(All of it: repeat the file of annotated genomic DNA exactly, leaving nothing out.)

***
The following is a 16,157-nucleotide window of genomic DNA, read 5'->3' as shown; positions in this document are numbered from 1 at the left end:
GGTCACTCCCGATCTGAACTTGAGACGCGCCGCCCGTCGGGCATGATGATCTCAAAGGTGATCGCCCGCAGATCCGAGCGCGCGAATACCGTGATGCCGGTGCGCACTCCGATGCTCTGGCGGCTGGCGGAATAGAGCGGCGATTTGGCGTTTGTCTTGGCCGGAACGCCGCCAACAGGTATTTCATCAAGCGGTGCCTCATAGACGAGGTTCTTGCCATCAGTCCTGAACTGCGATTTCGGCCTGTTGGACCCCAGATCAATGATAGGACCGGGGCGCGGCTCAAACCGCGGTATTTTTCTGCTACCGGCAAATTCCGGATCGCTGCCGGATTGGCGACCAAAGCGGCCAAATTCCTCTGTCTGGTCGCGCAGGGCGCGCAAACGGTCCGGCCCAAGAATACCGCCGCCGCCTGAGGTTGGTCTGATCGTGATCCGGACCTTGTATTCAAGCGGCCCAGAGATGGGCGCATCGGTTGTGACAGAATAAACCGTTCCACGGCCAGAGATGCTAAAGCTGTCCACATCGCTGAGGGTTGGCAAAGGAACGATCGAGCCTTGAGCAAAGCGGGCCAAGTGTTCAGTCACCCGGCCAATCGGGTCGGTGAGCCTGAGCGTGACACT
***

The following is a 16,157-nucleotide window of genomic DNA, read 5'->3' as shown; positions in this document are numbered from 1 at the left end:
GGTCACTCCCGATCTGAACTTGAGACGCGCCGCCCGTCGGGCATGATGATCTCAAAGGTGATCGCCCGCAGATCCGAGCGCGCGAATACCGTGATGCCGGTGCGCACTCCGATGCTCTGGCGGCTGGCGGAATAGAGCGGCGATTTGGCGTTTGTCTTGGCCGGAACGCCGCCAACAGGTATTTCATCAAGCGGTGCCTCATAGACGAGGTTCTTGCCATCAGTCCTGAACTGCGATTTCGGCCTGTTGGACCCCAGATCAATGATAGGACCGGGGCGCGGCTCAAACCGCGGTATTTTTCTGCTACCGGCAAATTCCGGATCGCTGCCGGATTGGCGACCAAAGCGGCCAAATTCCTCTGTCTGGTCGCGCAGGGCGCGCAAACGGTCCGGCCCAAGAATACCGCCGCCGCCTGAGGTTGGTCTGATCGTGATCCGGACCTTGTATTCAAGCGGCCCAGAGATGGGCGCATCGGTTGTGACAGAATAAACCGTTCCACGGCCAGAGATGCTAAAGCTGTCCACATCGCTGAGGGTTGGCAAAGGAACGATCGAGCCTTGAGCAAAGCGGGCCAAGTGTTCAGTCACCCGGCCAATCGGGTCGGTGAGCCTGAGCGTGACACT